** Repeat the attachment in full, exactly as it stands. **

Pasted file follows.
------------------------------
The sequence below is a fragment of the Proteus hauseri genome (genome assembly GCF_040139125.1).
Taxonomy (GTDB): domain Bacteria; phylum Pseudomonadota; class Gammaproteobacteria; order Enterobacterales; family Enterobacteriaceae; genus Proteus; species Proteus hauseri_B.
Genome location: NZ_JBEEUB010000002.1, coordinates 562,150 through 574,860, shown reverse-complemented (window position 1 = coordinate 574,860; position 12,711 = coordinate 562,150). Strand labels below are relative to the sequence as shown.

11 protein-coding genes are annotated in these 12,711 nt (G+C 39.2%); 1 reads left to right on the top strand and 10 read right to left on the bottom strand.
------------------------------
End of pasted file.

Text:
The sequence below is a fragment of the Proteus hauseri genome (genome assembly GCF_040139125.1).
Taxonomy (GTDB): domain Bacteria; phylum Pseudomonadota; class Gammaproteobacteria; order Enterobacterales; family Enterobacteriaceae; genus Proteus; species Proteus hauseri_B.
Genome location: NZ_JBEEUB010000002.1, coordinates 562,150 through 574,860, shown reverse-complemented (window position 1 = coordinate 574,860; position 12,711 = coordinate 562,150). Strand labels below are relative to the sequence as shown.

11 protein-coding genes are annotated in these 12,711 nt (G+C 39.2%); 1 reads left to right on the top strand and 10 read right to left on the bottom strand.